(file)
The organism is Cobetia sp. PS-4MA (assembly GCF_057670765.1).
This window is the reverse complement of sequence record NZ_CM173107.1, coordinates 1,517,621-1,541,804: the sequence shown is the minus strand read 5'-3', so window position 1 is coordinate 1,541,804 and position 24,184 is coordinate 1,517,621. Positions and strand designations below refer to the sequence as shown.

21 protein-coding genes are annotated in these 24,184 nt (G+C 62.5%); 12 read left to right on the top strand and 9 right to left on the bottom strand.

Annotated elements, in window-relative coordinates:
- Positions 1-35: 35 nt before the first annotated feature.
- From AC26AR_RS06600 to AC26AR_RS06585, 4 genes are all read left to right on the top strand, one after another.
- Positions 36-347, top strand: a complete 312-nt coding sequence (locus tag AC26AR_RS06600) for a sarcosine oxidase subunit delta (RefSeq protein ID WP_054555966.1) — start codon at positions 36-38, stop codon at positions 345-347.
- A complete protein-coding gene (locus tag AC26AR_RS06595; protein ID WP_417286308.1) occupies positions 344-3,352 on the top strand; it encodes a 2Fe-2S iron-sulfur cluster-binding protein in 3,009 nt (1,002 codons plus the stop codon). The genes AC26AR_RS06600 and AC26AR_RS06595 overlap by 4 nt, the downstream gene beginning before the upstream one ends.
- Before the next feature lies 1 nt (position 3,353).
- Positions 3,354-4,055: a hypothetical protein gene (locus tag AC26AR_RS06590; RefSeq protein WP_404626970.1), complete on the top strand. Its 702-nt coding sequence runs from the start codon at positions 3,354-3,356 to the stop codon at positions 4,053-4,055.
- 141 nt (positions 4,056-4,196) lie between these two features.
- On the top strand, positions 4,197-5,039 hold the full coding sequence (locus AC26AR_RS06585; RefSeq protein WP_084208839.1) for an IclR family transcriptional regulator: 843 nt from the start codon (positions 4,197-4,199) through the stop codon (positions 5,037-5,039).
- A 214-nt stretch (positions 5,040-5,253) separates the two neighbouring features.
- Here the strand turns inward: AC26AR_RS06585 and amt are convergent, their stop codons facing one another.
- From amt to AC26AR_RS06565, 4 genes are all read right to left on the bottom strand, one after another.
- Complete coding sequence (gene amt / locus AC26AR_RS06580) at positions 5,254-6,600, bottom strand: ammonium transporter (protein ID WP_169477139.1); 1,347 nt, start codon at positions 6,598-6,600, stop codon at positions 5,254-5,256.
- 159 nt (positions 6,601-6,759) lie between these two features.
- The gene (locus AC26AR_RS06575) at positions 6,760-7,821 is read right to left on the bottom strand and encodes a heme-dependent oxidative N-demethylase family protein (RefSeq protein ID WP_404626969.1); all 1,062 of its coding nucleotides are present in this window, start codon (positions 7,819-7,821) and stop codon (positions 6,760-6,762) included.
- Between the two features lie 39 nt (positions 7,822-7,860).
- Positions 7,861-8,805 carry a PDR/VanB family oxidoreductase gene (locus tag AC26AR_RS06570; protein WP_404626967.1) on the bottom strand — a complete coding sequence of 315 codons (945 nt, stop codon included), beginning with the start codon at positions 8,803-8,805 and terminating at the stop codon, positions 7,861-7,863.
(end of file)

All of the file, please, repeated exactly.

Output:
The organism is Cobetia sp. PS-4MA (assembly GCF_057670765.1).
This window is the reverse complement of sequence record NZ_CM173107.1, coordinates 1,517,621-1,541,804: the sequence shown is the minus strand read 5'-3', so window position 1 is coordinate 1,541,804 and position 24,184 is coordinate 1,517,621. Positions and strand designations below refer to the sequence as shown.

21 protein-coding genes are annotated in these 24,184 nt (G+C 62.5%); 12 read left to right on the top strand and 9 right to left on the bottom strand.

Annotated elements, in window-relative coordinates:
- Positions 1-35: 35 nt before the first annotated feature.
- From AC26AR_RS06600 to AC26AR_RS06585, 4 genes are all read left to right on the top strand, one after another.
- Positions 36-347, top strand: a complete 312-nt coding sequence (locus tag AC26AR_RS06600) for a sarcosine oxidase subunit delta (RefSeq protein ID WP_054555966.1) — start codon at positions 36-38, stop codon at positions 345-347.
- A complete protein-coding gene (locus tag AC26AR_RS06595; protein ID WP_417286308.1) occupies positions 344-3,352 on the top strand; it encodes a 2Fe-2S iron-sulfur cluster-binding protein in 3,009 nt (1,002 codons plus the stop codon). The genes AC26AR_RS06600 and AC26AR_RS06595 overlap by 4 nt, the downstream gene beginning before the upstream one ends.
- Before the next feature lies 1 nt (position 3,353).
- Positions 3,354-4,055: a hypothetical protein gene (locus tag AC26AR_RS06590; RefSeq protein WP_404626970.1), complete on the top strand. Its 702-nt coding sequence runs from the start codon at positions 3,354-3,356 to the stop codon at positions 4,053-4,055.
- 141 nt (positions 4,056-4,196) lie between these two features.
- On the top strand, positions 4,197-5,039 hold the full coding sequence (locus AC26AR_RS06585; RefSeq protein WP_084208839.1) for an IclR family transcriptional regulator: 843 nt from the start codon (positions 4,197-4,199) through the stop codon (positions 5,037-5,039).
- A 214-nt stretch (positions 5,040-5,253) separates the two neighbouring features.
- Here the strand turns inward: AC26AR_RS06585 and amt are convergent, their stop codons facing one another.
- From amt to AC26AR_RS06565, 4 genes are all read right to left on the bottom strand, one after another.
- Complete coding sequence (gene amt / locus AC26AR_RS06580) at positions 5,254-6,600, bottom strand: ammonium transporter (protein ID WP_169477139.1); 1,347 nt, start codon at positions 6,598-6,600, stop codon at positions 5,254-5,256.
- 159 nt (positions 6,601-6,759) lie between these two features.
- The gene (locus AC26AR_RS06575) at positions 6,760-7,821 is read right to left on the bottom strand and encodes a heme-dependent oxidative N-demethylase family protein (RefSeq protein ID WP_404626969.1); all 1,062 of its coding nucleotides are present in this window, start codon (positions 7,819-7,821) and stop codon (positions 6,760-6,762) included.
- Between the two features lie 39 nt (positions 7,822-7,860).
- Positions 7,861-8,805 carry a PDR/VanB family oxidoreductase gene (locus tag AC26AR_RS06570; protein WP_404626967.1) on the bottom strand — a complete coding sequence of 315 codons (945 nt, stop codon included), beginning with the start codon at positions 8,803-8,805 and terminating at the stop codon, positions 7,861-7,863.